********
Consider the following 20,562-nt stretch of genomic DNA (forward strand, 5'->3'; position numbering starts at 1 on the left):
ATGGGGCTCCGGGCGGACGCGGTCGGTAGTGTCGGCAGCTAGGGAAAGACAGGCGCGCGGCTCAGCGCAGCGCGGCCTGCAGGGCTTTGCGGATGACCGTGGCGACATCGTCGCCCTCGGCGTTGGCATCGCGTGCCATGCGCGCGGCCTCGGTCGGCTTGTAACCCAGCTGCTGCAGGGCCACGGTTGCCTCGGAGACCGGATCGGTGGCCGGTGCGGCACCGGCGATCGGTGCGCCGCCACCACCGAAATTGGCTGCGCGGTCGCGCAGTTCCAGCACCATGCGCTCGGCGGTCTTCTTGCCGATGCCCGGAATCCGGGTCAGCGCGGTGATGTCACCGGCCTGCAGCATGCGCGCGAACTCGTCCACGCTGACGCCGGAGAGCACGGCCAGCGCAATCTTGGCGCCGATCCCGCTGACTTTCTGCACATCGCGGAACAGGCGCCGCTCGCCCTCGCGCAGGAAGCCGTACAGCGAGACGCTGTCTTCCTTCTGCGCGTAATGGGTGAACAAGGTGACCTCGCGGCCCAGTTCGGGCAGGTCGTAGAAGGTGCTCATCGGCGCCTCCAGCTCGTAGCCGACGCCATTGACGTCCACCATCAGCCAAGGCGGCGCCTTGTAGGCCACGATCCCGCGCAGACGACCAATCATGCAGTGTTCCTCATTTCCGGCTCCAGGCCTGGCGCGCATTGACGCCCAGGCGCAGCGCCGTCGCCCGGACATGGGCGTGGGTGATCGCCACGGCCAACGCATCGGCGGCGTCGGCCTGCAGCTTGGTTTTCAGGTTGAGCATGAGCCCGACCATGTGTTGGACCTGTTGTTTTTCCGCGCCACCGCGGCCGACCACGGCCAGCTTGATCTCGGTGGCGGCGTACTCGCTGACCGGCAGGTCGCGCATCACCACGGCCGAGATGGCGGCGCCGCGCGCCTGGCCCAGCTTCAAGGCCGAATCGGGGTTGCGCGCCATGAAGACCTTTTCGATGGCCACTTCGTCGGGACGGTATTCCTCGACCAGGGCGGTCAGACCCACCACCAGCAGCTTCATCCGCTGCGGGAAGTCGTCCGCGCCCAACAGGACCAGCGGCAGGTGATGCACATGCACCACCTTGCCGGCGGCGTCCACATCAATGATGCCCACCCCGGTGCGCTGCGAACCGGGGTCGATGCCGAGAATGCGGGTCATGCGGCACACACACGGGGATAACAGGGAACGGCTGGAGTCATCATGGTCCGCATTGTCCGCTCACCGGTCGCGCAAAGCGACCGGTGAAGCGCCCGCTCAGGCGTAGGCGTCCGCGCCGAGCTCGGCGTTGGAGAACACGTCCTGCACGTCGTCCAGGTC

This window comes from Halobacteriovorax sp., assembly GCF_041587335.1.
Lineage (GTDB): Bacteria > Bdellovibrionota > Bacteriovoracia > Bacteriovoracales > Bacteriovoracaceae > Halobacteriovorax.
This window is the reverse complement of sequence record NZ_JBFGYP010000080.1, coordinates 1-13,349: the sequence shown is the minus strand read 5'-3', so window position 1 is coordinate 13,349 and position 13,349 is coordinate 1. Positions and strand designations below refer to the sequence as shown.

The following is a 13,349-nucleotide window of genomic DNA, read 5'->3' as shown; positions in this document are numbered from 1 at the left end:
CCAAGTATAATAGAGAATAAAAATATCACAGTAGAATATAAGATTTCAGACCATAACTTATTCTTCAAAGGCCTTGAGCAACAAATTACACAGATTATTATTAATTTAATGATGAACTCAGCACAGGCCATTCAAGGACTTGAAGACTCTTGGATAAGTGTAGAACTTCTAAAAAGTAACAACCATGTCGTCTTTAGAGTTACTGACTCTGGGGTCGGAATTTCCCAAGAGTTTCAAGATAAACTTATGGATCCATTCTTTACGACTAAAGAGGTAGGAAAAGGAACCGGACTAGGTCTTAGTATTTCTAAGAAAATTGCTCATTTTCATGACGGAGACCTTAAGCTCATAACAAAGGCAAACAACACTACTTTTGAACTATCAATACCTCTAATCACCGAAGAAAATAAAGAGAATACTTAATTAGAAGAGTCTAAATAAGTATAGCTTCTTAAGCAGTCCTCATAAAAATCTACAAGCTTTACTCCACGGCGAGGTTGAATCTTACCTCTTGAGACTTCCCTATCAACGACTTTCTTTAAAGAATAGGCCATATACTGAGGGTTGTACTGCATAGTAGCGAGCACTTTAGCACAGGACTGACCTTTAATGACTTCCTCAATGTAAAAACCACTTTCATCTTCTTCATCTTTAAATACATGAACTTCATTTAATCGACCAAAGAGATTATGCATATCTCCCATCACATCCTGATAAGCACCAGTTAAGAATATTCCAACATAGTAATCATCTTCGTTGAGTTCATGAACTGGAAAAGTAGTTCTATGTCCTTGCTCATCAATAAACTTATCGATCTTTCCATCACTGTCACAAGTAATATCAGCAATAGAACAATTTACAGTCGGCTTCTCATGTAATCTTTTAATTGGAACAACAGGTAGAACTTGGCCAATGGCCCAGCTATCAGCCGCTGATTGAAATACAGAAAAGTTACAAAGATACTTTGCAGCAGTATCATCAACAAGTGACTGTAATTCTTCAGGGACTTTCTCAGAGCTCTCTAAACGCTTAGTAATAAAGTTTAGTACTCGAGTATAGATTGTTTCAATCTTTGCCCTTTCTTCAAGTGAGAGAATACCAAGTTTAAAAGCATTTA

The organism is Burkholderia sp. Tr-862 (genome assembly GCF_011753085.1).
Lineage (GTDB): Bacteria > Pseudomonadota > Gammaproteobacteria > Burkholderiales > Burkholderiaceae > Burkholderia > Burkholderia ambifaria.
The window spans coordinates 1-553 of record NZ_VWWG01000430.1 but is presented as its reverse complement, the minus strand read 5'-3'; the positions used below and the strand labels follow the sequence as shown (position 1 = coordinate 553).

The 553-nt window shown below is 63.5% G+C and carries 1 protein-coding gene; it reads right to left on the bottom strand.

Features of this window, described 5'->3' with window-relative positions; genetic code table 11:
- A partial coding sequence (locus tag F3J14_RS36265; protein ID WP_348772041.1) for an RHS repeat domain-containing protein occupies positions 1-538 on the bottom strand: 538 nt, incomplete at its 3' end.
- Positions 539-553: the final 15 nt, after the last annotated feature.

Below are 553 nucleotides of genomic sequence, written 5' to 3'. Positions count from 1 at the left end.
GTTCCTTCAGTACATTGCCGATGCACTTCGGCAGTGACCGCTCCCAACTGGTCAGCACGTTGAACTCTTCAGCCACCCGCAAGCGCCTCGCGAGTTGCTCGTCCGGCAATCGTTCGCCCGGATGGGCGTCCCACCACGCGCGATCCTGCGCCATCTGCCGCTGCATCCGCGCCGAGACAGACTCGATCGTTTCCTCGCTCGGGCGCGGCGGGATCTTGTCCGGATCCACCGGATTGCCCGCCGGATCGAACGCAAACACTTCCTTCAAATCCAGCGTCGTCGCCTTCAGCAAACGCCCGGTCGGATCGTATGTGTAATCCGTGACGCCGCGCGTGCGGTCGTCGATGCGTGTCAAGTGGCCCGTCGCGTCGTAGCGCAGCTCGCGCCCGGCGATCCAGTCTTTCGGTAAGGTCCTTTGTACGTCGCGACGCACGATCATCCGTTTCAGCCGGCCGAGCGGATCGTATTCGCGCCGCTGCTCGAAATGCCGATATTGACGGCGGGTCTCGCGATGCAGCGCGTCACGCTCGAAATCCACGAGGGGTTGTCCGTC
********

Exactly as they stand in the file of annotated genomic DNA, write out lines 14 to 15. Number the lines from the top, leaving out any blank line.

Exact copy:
- Positions 539-553: the final 15 nt, after the last annotated feature.

Below are 553 nucleotides of genomic sequence, written 5' to 3'. Positions count from 1 at the left end.